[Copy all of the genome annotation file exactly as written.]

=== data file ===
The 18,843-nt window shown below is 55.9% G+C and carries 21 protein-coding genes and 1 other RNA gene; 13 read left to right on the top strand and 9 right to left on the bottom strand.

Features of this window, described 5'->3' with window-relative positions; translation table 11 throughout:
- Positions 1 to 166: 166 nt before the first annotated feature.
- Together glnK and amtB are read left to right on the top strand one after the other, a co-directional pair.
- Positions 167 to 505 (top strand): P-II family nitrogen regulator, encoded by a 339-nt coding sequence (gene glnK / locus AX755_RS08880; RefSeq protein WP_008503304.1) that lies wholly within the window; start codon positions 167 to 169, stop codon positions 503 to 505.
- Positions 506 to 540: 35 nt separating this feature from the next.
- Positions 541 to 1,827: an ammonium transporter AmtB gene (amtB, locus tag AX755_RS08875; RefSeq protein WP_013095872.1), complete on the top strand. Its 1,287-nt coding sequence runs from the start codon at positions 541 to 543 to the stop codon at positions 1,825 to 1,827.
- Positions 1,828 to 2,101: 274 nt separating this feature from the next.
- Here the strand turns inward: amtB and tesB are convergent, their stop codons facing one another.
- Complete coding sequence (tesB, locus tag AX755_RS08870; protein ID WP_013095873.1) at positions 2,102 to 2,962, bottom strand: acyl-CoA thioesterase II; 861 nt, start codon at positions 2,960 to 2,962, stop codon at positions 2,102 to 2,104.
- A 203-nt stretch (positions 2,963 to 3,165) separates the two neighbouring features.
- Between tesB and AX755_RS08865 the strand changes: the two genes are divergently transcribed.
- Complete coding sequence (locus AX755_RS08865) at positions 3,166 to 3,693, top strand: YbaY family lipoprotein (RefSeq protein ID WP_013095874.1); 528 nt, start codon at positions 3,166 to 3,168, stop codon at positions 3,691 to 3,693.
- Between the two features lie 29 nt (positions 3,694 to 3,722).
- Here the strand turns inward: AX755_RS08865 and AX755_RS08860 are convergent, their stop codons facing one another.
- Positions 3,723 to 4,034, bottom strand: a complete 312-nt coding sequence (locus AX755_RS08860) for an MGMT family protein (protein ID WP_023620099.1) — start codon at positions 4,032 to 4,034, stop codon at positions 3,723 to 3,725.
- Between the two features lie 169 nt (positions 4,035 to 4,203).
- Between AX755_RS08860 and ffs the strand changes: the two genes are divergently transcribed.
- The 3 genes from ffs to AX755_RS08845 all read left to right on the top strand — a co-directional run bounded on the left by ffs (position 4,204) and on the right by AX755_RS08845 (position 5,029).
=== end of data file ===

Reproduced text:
The 18,843-nt window shown below is 55.9% G+C and carries 21 protein-coding genes and 1 other RNA gene; 13 read left to right on the top strand and 9 right to left on the bottom strand.

Features of this window, described 5'->3' with window-relative positions; translation table 11 throughout:
- Positions 1 to 166: 166 nt before the first annotated feature.
- Together glnK and amtB are read left to right on the top strand one after the other, a co-directional pair.
- Positions 167 to 505 (top strand): P-II family nitrogen regulator, encoded by a 339-nt coding sequence (gene glnK / locus AX755_RS08880; RefSeq protein WP_008503304.1) that lies wholly within the window; start codon positions 167 to 169, stop codon positions 503 to 505.
- Positions 506 to 540: 35 nt separating this feature from the next.
- Positions 541 to 1,827: an ammonium transporter AmtB gene (amtB, locus tag AX755_RS08875; RefSeq protein WP_013095872.1), complete on the top strand. Its 1,287-nt coding sequence runs from the start codon at positions 541 to 543 to the stop codon at positions 1,825 to 1,827.
- Positions 1,828 to 2,101: 274 nt separating this feature from the next.
- Here the strand turns inward: amtB and tesB are convergent, their stop codons facing one another.
- Complete coding sequence (tesB, locus tag AX755_RS08870; protein ID WP_013095873.1) at positions 2,102 to 2,962, bottom strand: acyl-CoA thioesterase II; 861 nt, start codon at positions 2,960 to 2,962, stop codon at positions 2,102 to 2,104.
- A 203-nt stretch (positions 2,963 to 3,165) separates the two neighbouring features.
- Between tesB and AX755_RS08865 the strand changes: the two genes are divergently transcribed.
- Complete coding sequence (locus AX755_RS08865) at positions 3,166 to 3,693, top strand: YbaY family lipoprotein (RefSeq protein ID WP_013095874.1); 528 nt, start codon at positions 3,166 to 3,168, stop codon at positions 3,691 to 3,693.
- Between the two features lie 29 nt (positions 3,694 to 3,722).
- Here the strand turns inward: AX755_RS08865 and AX755_RS08860 are convergent, their stop codons facing one another.
- Positions 3,723 to 4,034, bottom strand: a complete 312-nt coding sequence (locus AX755_RS08860) for an MGMT family protein (protein ID WP_023620099.1) — start codon at positions 4,032 to 4,034, stop codon at positions 3,723 to 3,725.
- Between the two features lie 169 nt (positions 4,035 to 4,203).
- Between AX755_RS08860 and ffs the strand changes: the two genes are divergently transcribed.
- The 3 genes from ffs to AX755_RS08845 all read left to right on the top strand — a co-directional run bounded on the left by ffs (position 4,204) and on the right by AX755_RS08845 (position 5,029).